BY NQOBANI NDLOVU
THE Tsholotsho Rural District Council has been caught in scandal after it was exposed for by-passing Cabinet in awarding an elephant hunting concession tender to a safari operator.
The council early this year flighted a tender for a joint venture elephant hunting concession for Tsholotsho North constituency, which it eventually awarded to Matupula Hunters.
A rival safari operator, Lodzi Hunters and Safaris, challenged the decision at the High Court of Zimbabwe accusing the council of not following the proper procurement processes.
Lodzi Hunters and Safaris also wrote to the Procurement Regulatory Authority of Zimbabwe (PRAZ), which ruled in its favour, correspondence in the possession of The Standard shows.
According to PRAZ, which is responsible for controlling and regulating the procurement processes of government departments, ministries and parastatals, Cabinet approval must be sought in joint ventures of such nature, hence the awarding of a joint hunting concession tender to Matupula Hunters in Tsholotsho North was illegal.
“The present application (by Lodzi) is for the review of the procurement proceedings in respect of the Tsholotsho North Hunting concession tender number TRDC: 03/2019.
“Applicant is alleging that the procurement proceedings were riddled with gross irregularities and illegalities as to render the said proceedings liable for being reviewed and set aside,” PRAZ chairperson Joel Mambara wrote in a final determination following the sitting of a review panel on June 19.
The respondent in the case was the Tsholotsho council.
Lodzi Hunters and Matupula Hunters are both legitimate holders of hunting permits in the Tsholotsho North and South areas respectively. The two safari operators have been at loggerheads for years over hunting permits.
“Before going into the merits of the matter, the review panel raised the issue of the need for the respondent to be cleared by Cabinet first before commencing any tender proceedings involving joint ventures. This is in terms of s100 of the Public Procurement and Disposal of Public Assets Act (Chapter 22:23).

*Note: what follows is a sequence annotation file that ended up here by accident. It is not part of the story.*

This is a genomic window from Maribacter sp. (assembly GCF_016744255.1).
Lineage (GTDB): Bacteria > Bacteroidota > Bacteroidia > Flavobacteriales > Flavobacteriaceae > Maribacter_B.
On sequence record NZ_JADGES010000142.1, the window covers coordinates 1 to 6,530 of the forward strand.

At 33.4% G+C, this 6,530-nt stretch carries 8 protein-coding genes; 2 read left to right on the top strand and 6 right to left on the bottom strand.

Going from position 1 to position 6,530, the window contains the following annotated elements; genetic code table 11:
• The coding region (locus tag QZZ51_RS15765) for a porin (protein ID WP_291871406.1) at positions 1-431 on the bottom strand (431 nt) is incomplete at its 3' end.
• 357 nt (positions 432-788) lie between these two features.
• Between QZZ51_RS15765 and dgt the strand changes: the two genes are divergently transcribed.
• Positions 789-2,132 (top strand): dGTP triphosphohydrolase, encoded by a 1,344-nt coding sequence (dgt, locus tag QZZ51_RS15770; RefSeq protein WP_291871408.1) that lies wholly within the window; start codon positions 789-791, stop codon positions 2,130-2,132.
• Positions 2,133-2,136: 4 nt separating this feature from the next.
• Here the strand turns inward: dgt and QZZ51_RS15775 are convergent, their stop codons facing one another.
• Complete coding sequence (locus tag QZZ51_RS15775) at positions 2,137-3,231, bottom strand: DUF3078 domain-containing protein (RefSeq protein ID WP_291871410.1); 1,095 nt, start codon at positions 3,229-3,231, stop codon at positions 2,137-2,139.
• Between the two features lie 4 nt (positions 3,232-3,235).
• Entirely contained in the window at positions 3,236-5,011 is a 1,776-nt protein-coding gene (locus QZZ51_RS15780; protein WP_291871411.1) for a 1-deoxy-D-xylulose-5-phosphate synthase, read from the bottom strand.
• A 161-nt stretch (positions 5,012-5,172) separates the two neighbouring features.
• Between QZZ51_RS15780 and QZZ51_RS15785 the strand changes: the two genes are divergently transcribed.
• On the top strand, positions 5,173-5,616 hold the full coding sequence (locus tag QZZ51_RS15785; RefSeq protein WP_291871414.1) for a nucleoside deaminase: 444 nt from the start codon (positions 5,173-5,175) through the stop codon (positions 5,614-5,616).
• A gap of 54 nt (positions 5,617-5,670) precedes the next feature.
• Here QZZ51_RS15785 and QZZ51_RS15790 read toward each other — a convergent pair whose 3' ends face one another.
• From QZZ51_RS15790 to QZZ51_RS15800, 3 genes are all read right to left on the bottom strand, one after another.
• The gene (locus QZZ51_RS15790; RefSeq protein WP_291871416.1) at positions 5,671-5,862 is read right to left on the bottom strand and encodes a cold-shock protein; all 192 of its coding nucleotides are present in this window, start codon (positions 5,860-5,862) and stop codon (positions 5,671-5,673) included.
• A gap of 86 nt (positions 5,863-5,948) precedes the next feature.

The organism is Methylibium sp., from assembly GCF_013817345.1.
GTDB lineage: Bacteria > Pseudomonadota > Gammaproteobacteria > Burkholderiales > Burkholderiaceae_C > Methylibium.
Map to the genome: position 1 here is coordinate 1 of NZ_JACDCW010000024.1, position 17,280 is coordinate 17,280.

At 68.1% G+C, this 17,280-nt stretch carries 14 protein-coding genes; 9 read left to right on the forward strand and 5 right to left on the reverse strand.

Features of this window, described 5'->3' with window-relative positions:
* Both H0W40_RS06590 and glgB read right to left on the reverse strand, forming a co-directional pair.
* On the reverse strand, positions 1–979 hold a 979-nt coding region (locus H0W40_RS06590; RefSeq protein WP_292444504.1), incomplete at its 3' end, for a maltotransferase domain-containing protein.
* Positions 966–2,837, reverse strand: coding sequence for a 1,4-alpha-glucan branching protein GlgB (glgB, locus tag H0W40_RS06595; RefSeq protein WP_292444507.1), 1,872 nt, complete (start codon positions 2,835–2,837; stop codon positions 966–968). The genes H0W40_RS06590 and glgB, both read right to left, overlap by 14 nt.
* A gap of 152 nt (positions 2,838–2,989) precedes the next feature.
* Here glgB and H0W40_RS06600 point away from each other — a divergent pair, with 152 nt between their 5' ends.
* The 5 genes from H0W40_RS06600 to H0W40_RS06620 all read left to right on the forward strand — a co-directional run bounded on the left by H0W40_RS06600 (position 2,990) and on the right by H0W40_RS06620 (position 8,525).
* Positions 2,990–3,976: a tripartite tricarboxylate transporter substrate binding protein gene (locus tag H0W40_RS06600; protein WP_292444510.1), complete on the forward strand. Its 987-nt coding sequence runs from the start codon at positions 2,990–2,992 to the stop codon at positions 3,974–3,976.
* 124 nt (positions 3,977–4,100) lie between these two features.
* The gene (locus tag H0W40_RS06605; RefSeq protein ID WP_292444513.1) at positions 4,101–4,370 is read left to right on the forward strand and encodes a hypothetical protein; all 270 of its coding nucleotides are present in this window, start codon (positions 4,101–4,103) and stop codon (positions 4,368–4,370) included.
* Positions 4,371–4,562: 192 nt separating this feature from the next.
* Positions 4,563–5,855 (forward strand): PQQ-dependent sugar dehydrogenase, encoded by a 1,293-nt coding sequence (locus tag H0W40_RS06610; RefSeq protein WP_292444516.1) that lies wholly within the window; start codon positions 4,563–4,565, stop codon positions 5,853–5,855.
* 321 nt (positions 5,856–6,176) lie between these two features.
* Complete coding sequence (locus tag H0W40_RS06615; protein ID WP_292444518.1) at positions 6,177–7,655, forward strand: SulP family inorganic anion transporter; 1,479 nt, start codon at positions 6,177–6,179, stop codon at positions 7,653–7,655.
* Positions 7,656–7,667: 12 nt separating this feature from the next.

“The respondent, in response, said that it was not aware of such a requirement.
“In view of this requirement, the respondent conceded, and properly so, that the application to set aside the tender proceedings be granted.
“By unanimous decision, the application to set aside the procurement proceedings relating to the Tsholotsho North Tender No TRDC: 03/2019 be and is hereby granted.”
The council’s acting chairperson Nkululeko Sibanda refused to shed light on the matter when contacted for comment.
Lodzi and Matupula Hunters have been locked in a dispute over the hunting rights in Tsholotsho North for years.
In 2017, Matupula Hunters contested the decision by the local authority to give Lodzi Hunters a permit to conduct elephant hunting in the same area in which it has exclusive safari rights for five years for the purpose of raising funds for the construction of a football stadium.
In 2015, when the need to fund the construction of Tsholotsho Stadium arose, the local authority decided to give Lodzi permission to hunt in the whole of Tsholotsho district, including the area exclusive to Matupula Hunters .
Matupula Hunters engaged the council to settle the matter, but to no avail, as the local authority, together with Lodzi, insisted that they had the right to bring hunters to shoot elephants in Tsholotsho, leading to the court dispute.
Over $360 000 raised for the construction of a stadium through the sale of 60 elephants, each going for $18 000, which were in 2013 donated by the Environment, Water and Climate Change ministry then under Saviour Kasukuwere, was allegedly stolen.